The reasons why Poles seek work remain relatively unchanged. Over half (52%) of us are looking for new professional opportunities in order to earn more. Among the most important reasons are: lack of development or promotion opportunities at the current workplace (27%), feeling undervalued, which is felt by 24% of respondents (compared to 22% in the previous measurement), desire to change industries or professions (19%), or a hostile atmosphere in the current company (17%).

In addition to respondents who declare that they are actively seeking a new workplace, as many as 85% of respondents indicate that they are open to new, interesting job offers if they were to appear in the coming months. In this case, we can observe a slight increase from the level of 84% of respondents open to offers in the previous measurement.

So, what does it take to retain an employee?

Among the Poles who are not actively seeking a new job, those predominate who are fully satisfied with their current employment meeting their expectations and needs. Interestingly, they attach the greatest importance to location – for 46% of respondents it fits perfectly, which combined with a good atmosphere in the company (40%) creates a comfortable working environment. Interpersonal relationships are also important, good relations with the boss as a reason for staying in the current company were given by as many as 31% of respondents.

Additionally, adequate remuneration and feeling appreciated are key for 29% and 28% of employees respectively, emphasizing that financial and emotional aspects play a major role in deciding to remain in a current role. Attachment to the employer and a desire for further development in a familiar industry or profession, as well as advancement opportunities, are other factors (27%, 23% and 17% respectively) that make employees prefer not to change jobs.

Some respondents indicate that there are simply no suitable job offers for them in the market (18%).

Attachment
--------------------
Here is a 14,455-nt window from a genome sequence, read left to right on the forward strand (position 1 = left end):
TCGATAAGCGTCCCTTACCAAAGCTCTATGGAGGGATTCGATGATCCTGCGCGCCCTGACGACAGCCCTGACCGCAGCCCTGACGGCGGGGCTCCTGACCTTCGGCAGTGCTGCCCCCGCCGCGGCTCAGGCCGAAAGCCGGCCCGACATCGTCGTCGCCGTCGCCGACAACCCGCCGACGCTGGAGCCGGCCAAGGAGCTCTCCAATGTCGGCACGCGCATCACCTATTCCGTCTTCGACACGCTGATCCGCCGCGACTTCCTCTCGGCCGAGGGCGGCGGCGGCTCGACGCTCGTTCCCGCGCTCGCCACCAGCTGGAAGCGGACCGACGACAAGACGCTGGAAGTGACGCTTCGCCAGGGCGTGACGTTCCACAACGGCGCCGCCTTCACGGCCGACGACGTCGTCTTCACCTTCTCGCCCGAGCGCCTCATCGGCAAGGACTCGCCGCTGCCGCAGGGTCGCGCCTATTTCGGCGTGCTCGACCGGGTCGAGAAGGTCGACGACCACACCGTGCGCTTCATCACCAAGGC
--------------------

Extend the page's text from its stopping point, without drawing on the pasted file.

How are our habits changing undeniably?

In the context of seeking a new job, Polish candidates show increasing selectivity and involvement in the application process. It turns out that as many as 32% of people focus their efforts on sending a CV in response to only one carefully selected offer. This trend is also reflected in the behavior of another 37% of respondents who admit that the number of applications they send is smaller than during previous job searches. They aim to ensure that each application is well thought out and as well suited to the requirements of the potential employer as possible.

Such an approach is also confirmed by 55% of candidates who highlight their commitment to customizing the CV in response to a specific job offer. Careful matching of skills and experience to the requirements included in the advertisement is seen by them as the key to success. It’s not about the number of applications anymore, but their quality and a personalized approach, which can significantly increase the chances of attracting an employer’s interest.

56% of respondents express their reluctance to apply for offers that require a substantial amount of time to be devoted to complicated recruitment procedures, such as filling out extensive forms or preparing additional documents. This indicates that even the most determined candidates may be discouraged by overly elaborate or unclear application processes. In the face of these trends, employers should consider simplifying recruitment procedures to attract and retain the interest of the best candidates.

In the age of increasing competition on the job market, more employees are devoting more time to carefully tailor their applications to job offers, underscoring the need for employers to focus on creating recruitment processes that are not only simple and intuitive but also empathetic and adapted to modern candidate expectations. This commitment on part of the applicants testifies to their determination and readiness to put in the effort in the application process. Thus, employers who decide to simplify their recruitment procedures will not only gain a competitive edge by attracting the best talents but also send a strong signal to the market that they value the candidates’ time and effort. This is a key element in building an employer brand that is perceived as modern and focused on employees’ needs – adds Konstancja Zyzik.

In 2024, we are observing further increases in Poles’ job mobility, reflecting the active search for new professional opportunities by employees on the market. They are becoming more aware of their needs and expectations, which prompts them to seek workplaces that offer not just better remuneration but also development opportunities and a sense of being valued. In this dynamic changing environment, employers should focus on creating attractive working conditions that meet the needs of modern employees in order to attract and retain the best talent.


The “Job Mobility of Poles in 2024” survey was conducted in September 2023 by ARC Market and Opinion at the request of The measurement was done using the CAWI method on a sample of 2120 Poles aged 18-65. The sample structure was controlled against variables such as gender, age, and size of the place of residence.